In the eponymous year of 1964 when Radio Caroline began to broadcast, Canadian professor Marshall McLuhan became the author of Understanding media: the extensions of man. From this book emerged that now well-known phrase: “the medium is the message”.
It has been interpreted in many ways, and one of them would fit the description of radio anoraks who seem to worship old hulks, jingles and the lives of aging disc jockeys, rather than program content.
While we are trying to discover the true origins of Radio Caroline, radio anoraks are the disciples of fantasy, and so our investigation is at variance with their own quasi-religious beliefs. Somehow they believe that the message broadcast is not as important as the location of the transmitter that radiated that message.
From this strange interpretation has emerged a reinterpretation of the words 'free radio'. To radio anoraks it does not mean the promotion of freedom of expression, but it often means the embracing of any corrupt political system that allows these anoraks to radiate poisonous diatribe into the ether.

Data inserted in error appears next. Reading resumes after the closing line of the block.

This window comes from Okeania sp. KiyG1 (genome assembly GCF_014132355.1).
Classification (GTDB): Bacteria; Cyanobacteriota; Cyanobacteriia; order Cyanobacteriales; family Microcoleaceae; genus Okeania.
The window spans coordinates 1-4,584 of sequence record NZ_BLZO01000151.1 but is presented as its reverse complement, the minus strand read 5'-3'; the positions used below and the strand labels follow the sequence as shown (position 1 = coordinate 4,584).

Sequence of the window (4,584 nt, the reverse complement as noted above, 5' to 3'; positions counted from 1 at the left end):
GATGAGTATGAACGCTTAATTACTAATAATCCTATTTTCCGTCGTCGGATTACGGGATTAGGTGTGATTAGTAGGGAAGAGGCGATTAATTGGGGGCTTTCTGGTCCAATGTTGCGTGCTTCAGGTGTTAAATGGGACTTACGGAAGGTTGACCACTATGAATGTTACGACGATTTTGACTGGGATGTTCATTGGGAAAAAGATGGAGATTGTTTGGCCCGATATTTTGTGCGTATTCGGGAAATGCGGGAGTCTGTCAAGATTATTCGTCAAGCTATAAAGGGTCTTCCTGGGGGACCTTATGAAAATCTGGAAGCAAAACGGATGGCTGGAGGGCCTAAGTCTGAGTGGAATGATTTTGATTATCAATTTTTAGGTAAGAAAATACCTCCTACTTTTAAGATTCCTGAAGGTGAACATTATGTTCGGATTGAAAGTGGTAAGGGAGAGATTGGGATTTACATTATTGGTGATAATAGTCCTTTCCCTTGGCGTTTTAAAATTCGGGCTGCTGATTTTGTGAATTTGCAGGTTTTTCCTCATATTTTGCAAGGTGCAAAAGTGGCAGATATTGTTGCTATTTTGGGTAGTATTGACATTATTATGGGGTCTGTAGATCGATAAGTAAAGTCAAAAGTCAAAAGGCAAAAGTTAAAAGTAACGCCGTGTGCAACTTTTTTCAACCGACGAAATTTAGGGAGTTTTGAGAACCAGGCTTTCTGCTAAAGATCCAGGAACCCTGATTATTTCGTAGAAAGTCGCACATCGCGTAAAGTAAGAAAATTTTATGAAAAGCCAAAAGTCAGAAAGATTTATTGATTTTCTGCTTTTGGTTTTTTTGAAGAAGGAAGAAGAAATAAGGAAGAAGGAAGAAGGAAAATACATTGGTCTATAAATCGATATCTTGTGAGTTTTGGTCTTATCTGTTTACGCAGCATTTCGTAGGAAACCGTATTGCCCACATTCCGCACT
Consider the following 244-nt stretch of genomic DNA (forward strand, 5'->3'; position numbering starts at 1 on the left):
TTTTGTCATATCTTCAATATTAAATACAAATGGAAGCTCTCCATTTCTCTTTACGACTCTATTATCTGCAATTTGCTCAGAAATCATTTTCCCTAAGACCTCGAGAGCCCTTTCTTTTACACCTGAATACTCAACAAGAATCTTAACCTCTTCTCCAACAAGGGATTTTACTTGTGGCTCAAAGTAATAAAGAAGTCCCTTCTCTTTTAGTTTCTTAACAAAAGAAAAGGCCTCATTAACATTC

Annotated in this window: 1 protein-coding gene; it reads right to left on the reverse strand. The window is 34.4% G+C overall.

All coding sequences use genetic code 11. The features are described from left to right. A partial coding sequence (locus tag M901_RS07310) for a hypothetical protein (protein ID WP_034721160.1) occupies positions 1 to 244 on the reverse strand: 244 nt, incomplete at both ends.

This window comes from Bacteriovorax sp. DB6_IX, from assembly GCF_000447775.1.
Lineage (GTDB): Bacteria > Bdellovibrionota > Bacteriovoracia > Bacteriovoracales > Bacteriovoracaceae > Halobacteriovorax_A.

Consequently, many radio anoraks put themselves in the same boat (pardon the pun), as the most extreme fanatical religious cultist, and no matter what we reveal, these cultists miss its actual message and seize upon a typo as the object of our publication. Crazy is too soft a word to describe these idiots, which is why we are adding the words of Marshall McLuhan to our YesterNoir Blog so that he can explain in his own words exactly what he meant.
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